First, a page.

- Either their supervisor is satisfied that the resident can get a job and take care of himself, or
- the resident is released to the care of someone — like a family member — who can support him.
We were also told that “the Ministry always strives to provide the best service it can to these residents.”
Rayna begs to differ. “I spoke to five former detainees of Desa Bina Diri. One explained to me that food was often rotten, and there was extreme illness and some deaths in the facility, which was frightening for him. He was there for over a year before escaping.” This Malay Mail Online article also has video which shows detainees at Pusat Sehenti Sungai Buloh begging to be released.
5. Many of those detained under the DPA have some sort of mental illness.
When we asked, a spokesperson from the Ministry confirmed that as of February 2016, 35 per cent of residents have some sort of mental illness. “Those who stay with us are the ones who can be controlled with medication,” the spokesperson says. “Those who exhibit more aggressive behaviours are referred to nearby hospitals for treatment.”
Given the conditions described above, those of us without pre-existing conditions also can go a bit nutty – so what about those who already live with some form of mental disorders? Rayna’s report on Pusat Sehenti Sungai Buloh found that numerous respondents either saw or experienced pronounced psychological anxiety or declining physical health immediately after entering (you can read a short version of Rayna’s thesis here).
6. This isn’t a new problem.
While visiting the Pusat Sehenti at Sungai Buloh, Rayna was asked not to take any photos. “I was told by the superintendent at the time, Shamsuri bin Sulaiman, not to take pictures because, as he voluntarily explained, he experienced trouble in the past when photographs of Taman Sinar Harapan in Kuala Kubu Baru, which I believe was under his direction at the time, were released to the press and resulted in a scandal.”
In fact, you can find mentions of Desa Bina Diri and the DPA as far back as the October 4th, 1981 edition of the New Sunday Times.
The Coalition of NGOs also released a statement on this back in 2014:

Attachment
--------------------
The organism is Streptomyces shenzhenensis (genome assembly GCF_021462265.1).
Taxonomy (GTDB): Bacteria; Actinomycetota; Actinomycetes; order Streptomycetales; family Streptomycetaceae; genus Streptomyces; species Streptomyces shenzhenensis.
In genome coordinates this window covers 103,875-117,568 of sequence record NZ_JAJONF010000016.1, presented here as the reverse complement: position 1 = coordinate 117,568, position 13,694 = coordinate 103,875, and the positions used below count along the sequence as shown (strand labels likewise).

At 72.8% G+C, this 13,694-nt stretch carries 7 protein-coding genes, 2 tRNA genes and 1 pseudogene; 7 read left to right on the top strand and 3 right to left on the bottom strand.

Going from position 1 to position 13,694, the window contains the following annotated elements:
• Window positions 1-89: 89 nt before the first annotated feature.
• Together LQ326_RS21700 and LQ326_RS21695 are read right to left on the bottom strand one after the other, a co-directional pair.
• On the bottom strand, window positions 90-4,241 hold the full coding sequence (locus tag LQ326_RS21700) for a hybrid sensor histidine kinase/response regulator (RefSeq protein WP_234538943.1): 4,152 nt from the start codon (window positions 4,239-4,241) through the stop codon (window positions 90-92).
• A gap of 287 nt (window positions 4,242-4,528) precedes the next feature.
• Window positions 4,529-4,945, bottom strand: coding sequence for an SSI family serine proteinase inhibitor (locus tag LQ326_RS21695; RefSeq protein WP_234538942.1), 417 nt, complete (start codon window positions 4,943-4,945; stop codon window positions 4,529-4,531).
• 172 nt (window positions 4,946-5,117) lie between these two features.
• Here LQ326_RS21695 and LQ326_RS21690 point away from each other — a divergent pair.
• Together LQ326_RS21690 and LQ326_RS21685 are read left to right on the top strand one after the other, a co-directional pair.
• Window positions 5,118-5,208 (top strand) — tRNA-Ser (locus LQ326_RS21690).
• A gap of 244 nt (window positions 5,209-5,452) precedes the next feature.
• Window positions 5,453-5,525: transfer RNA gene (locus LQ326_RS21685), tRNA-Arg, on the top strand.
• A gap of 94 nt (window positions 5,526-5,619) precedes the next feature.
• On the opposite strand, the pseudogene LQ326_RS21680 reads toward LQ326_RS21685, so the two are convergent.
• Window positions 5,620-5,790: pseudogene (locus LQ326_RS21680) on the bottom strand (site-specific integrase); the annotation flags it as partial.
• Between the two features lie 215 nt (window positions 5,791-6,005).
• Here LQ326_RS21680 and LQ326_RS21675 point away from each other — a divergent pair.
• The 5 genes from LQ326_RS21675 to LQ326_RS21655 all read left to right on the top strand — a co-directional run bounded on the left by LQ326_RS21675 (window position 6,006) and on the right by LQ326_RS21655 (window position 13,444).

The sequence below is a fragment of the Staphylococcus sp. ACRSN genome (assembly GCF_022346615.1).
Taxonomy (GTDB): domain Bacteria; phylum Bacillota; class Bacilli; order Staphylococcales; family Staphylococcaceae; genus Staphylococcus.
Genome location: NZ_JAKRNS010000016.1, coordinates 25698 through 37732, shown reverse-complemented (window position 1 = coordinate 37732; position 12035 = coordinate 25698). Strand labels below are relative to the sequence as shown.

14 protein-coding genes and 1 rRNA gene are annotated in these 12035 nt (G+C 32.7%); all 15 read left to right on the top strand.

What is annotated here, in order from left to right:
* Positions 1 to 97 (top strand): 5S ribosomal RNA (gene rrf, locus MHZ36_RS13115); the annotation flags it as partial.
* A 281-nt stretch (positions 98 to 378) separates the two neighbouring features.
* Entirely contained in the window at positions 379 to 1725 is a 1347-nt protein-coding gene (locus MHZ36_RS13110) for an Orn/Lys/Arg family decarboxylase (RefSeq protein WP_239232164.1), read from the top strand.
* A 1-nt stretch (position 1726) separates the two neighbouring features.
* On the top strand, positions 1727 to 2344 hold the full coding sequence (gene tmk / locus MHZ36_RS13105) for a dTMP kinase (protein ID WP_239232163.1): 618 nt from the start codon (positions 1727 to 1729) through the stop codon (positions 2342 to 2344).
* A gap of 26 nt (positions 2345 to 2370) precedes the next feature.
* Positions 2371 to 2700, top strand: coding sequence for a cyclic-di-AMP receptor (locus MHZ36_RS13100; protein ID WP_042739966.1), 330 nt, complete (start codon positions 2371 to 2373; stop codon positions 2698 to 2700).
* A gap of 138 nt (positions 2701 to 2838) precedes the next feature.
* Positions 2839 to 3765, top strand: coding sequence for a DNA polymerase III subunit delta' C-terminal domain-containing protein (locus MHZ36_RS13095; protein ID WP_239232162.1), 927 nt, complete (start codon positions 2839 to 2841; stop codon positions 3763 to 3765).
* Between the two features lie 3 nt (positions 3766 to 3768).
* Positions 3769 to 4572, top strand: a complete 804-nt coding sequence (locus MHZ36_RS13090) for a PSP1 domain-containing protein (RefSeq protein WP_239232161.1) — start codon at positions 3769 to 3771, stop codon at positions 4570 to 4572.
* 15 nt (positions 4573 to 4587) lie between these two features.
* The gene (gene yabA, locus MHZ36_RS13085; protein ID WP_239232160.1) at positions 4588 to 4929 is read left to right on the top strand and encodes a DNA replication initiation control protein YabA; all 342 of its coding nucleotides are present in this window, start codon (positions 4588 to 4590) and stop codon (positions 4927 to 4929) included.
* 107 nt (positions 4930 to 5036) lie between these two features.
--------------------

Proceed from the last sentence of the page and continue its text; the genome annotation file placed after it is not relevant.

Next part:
‘The policies do not resolve structural issues faced by the homeless community. It is an effort to hide socio-economic failures and problems.
“The ‘saviour mentality’ type solution aiming to ‘rehabilitate’ members of the community is wrong, inhuman and arrogant,” said Michelle Yesudas of Lawyers for Liberty.
She added that imprisoning the homeless for up to three years (or more) eerily echoes the Internal Security Act’s (ISA) policy of detention without trial.
“This act criminalises a person’s existence,” she stressed.’
You can read the full statement from the NGOs involved at the time on SUARAM’s website.
“Uh… I’m not homeless also. Why should I be worried?”
Because if the government can use the law to harass and police citizens who don’t have a voice, all in the name of ‘social welfare,’ then it’s not a stretch to believe that our other laws can be misused to take away the personal rights and freedoms of other groups – maybe even you and those you love.
Perhaps this statement from NGO Food Not Bombs says it best:
“People who are homeless face a multitude of troubles such as illness, injury, job exploitation, debt, and discrimination, yet practices linked to the DPA only add further strain to their lives by depriving them of possessions, personal dignity and well-being and constitutional rights and freedoms.
Policies and programmes for addressing homelessness should—without exception—be designed in accordance with the equal rights, freedoms, dignity, and needs of all citizens. We cannot fight homelessness by trampling on the rights of persons experiencing poverty and homelessness.
There are things you can do about it, though. Firstly, you can always educate yourself about alternatives to the DPA with this fact sheet. Spend some time getting to know people living on the streets and understanding the issues surrounding homelessness by volunteering (we suggest any one of these stellar organisations).
Or even simpler – just smile at the next homeless person you see on the street — it doesn’t cost you a thing to be a nice person! 🙂
These are just some of the tales you’ll find in GILA, a new book that explores the mental health landscape in Malaysia through the personal stories of those living with schizophrenia, bipolar disorder, anxiety and depression, as well as those who love, care for, work with and advocate for them. GILA will be launched this May 14th, 2016. Find out more at https://www.facebook.com/events/591685614340289/.